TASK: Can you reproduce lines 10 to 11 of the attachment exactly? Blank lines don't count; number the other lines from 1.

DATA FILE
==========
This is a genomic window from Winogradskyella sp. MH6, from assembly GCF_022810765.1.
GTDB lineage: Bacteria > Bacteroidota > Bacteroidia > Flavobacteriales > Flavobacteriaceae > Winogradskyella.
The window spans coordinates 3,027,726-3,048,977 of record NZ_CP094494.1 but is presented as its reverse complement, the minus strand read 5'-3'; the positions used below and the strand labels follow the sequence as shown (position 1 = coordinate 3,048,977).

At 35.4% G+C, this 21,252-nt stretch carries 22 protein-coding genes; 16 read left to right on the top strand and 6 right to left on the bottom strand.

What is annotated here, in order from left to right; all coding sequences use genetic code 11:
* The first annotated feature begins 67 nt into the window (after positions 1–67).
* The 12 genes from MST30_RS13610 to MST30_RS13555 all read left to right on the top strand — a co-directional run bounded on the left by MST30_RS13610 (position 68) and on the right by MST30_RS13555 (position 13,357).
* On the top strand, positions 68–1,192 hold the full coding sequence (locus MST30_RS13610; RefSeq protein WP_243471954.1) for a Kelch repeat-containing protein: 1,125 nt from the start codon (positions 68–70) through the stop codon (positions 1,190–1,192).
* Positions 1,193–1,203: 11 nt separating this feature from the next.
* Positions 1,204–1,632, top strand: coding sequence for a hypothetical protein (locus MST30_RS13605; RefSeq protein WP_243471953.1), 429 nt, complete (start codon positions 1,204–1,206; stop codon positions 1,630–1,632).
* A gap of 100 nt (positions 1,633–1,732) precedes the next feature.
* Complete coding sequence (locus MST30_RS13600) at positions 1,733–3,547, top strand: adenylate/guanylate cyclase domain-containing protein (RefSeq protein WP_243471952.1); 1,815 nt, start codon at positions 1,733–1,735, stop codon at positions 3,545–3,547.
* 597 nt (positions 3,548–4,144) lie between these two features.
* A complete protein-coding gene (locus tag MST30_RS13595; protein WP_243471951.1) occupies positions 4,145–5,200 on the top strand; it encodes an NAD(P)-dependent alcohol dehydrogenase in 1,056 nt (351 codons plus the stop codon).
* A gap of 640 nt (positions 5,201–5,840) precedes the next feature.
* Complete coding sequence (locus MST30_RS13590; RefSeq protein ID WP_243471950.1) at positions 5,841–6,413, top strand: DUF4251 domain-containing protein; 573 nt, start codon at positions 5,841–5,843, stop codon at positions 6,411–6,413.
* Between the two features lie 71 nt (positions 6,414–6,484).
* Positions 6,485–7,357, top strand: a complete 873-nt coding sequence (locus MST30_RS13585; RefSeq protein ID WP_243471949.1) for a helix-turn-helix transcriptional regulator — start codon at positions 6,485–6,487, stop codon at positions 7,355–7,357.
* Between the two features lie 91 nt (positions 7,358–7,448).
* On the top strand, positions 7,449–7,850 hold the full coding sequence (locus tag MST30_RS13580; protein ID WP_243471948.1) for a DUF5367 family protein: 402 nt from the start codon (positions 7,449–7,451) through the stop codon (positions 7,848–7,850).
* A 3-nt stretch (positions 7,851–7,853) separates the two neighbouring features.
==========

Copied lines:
* Positions 1,204–1,632, top strand: coding sequence for a hypothetical protein (locus MST30_RS13605; RefSeq protein WP_243471953.1), 429 nt, complete (start codon positions 1,204–1,206; stop codon positions 1,630–1,632).
* A gap of 100 nt (positions 1,633–1,732) precedes the next feature.